Signing up for a volunteer spot at my college (St. Scholastica)'s booth in the State Fair this year brought me on yet another chow-adventure to the Cities. It began, of course, with the State Fair. I traveled down that morning on only a pop tart, and by the time I arrived, I had plenty of space for lunch. My two picks were "Buffalo on a Stick" and "Half Lefse", both at in the Food Exhibition. Both were good; the "buffalo on a stick" was essentially a buffalo kebab. The pieces of buffalo were very large, which made eating the thing quickly while at my booth a bit awkward. I do really doubt whether or not it was worth the $7.50 I paid for it. The lefse was a bit more straightforward; I picked one with brown sugar and butter, and it was delicious. The way they did it (or the way it got from carrying it?) was by putting very little brown sugar at the beginning, and a lot at the end - so it ran the spectrum from "potato-like" to very sweet. I'd definitely go back to that stand!
After three or so hours of "work", I was ready once again for food. First stop was a stand selling "Italian Fried Dough" or "Zeppole". It's basically fried dough with sugar - not much to say about it. Good, but they actually gave me TOO much for my $2.50 - 6 rolls! I ate two and gave four away to those who working the next shift at the CSS booth. Then I ventured over to the International Bazaar, where I had four small but delectable items: 1) "olives on a stick" (5 or 6 olives on a stick, ~$2.50) from St. Martin's, which was good but rather...spare, 2) "falafel on a stick" (3 small falafel pieces on a stick, with tzatziki sauce, $1) from Holy Land Deli, which was excellent, 3) "dolmades on a stick" (dolmades or stuffed grape leaves on a stick, more substantial than the falafel but $1 also if I remember rightly), also excellent (the first time I had dolmades), and 4) a hot Jamaican beef patty from West Indies Soul Cafe, if my judgment according Food Finder is right ($5.50, spicy, very good!). Later on I also bought a root beer float, which tasted like any other root beer float - not much else to say.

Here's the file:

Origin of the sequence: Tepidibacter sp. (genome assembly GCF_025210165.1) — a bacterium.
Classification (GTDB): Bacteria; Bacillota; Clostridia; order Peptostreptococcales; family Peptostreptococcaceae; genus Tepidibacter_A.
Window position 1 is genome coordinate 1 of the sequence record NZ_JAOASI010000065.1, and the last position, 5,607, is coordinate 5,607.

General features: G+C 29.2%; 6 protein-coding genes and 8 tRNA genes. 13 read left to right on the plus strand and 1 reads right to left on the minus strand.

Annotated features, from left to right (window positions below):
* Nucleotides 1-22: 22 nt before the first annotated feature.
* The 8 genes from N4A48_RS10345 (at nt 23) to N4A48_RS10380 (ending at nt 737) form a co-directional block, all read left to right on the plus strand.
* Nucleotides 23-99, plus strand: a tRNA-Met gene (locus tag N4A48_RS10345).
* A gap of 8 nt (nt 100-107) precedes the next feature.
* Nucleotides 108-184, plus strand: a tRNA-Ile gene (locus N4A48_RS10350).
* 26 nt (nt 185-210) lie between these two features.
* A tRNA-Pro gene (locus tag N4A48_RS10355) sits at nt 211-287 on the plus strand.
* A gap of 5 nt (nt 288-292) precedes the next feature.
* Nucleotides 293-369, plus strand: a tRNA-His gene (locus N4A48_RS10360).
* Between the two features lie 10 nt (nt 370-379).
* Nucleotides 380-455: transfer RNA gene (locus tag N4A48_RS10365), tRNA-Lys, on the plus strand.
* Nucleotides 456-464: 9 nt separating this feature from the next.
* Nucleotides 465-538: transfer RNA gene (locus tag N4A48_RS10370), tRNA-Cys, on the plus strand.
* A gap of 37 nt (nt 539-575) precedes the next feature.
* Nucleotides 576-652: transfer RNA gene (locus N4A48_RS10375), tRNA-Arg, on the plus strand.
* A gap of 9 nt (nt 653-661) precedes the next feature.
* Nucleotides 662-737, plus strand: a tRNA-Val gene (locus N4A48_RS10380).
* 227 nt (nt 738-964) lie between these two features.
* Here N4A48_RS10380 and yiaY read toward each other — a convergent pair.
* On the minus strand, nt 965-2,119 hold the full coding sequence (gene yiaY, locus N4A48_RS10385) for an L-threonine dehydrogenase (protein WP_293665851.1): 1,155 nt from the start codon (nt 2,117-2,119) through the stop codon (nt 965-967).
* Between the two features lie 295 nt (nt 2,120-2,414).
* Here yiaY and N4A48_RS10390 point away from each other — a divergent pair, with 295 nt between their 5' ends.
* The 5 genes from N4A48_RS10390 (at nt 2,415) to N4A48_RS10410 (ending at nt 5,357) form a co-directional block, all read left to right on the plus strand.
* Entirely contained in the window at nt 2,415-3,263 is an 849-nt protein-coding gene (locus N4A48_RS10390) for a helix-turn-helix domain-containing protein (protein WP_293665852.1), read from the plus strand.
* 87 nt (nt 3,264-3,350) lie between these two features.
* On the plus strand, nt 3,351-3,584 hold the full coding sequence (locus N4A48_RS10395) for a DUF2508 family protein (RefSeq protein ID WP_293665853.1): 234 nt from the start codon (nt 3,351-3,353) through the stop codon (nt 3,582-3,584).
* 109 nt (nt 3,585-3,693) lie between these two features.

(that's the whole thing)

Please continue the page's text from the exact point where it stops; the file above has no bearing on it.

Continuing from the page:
After some sleep and having to check out of my not-so-cheap ($60) cheap motel way too early and going to mass, I headed up to University Ave. to look for lunch. First I needed something to cure my first-meal-of-the-day sweets yearning, so I picked the smallest donut I could find from Superamerica on University Ave. It was OK. The danish looked much better, though, but it would have ruined my appetite for lunch.
So lunch...where shall I go? The "Family Lao Thai Restaurant". This is a little, non-descript place near the intersection of Mackubin and University. Entering, the sparse decor typical of inexpensive, immigrant-oriented ethnic restaurants. I was a bit annoyed to hear the "only one?" before being seated, and the waiter's service left something to be desired (though the other waitress working that day was nicer). Sitting down, mirrors alongside the walls for some reason - you can watch yourself while eating. The patrons were almost all Asian, except for one boy who appeared to be with his Asian girlfriend. They were also surprisingly young - I don't know if anybody above 25 was in there, and many looked high school-aged. I took a look at the menu and decided to order Larb (spelled "Lob") and Tofu Soup. My waiter asked me how I wanted the beef in my larb - I said "medium rare". The food came in a very reasonable amount of time.
So, how was it? The larb was very good. Delicious minced beef. Fiery hot in that special Southeast Asian way - it keeps burning well after you've swallowed. The vegetables and spices in the dish was excellent. The taste of lemongrass was especially prominent alongside the beef. There was another ingredient alongside the beef, light brown in color with a meaty taste, which was also good. Wikipedia apparently describes larb as a "salad". Well, in the past I've always hated salad and been unabashed in proclaiming so; now it looks like at least two "salads" are edible to me, larb and papaya salad (which I discovered at the Hmong Market chowdown).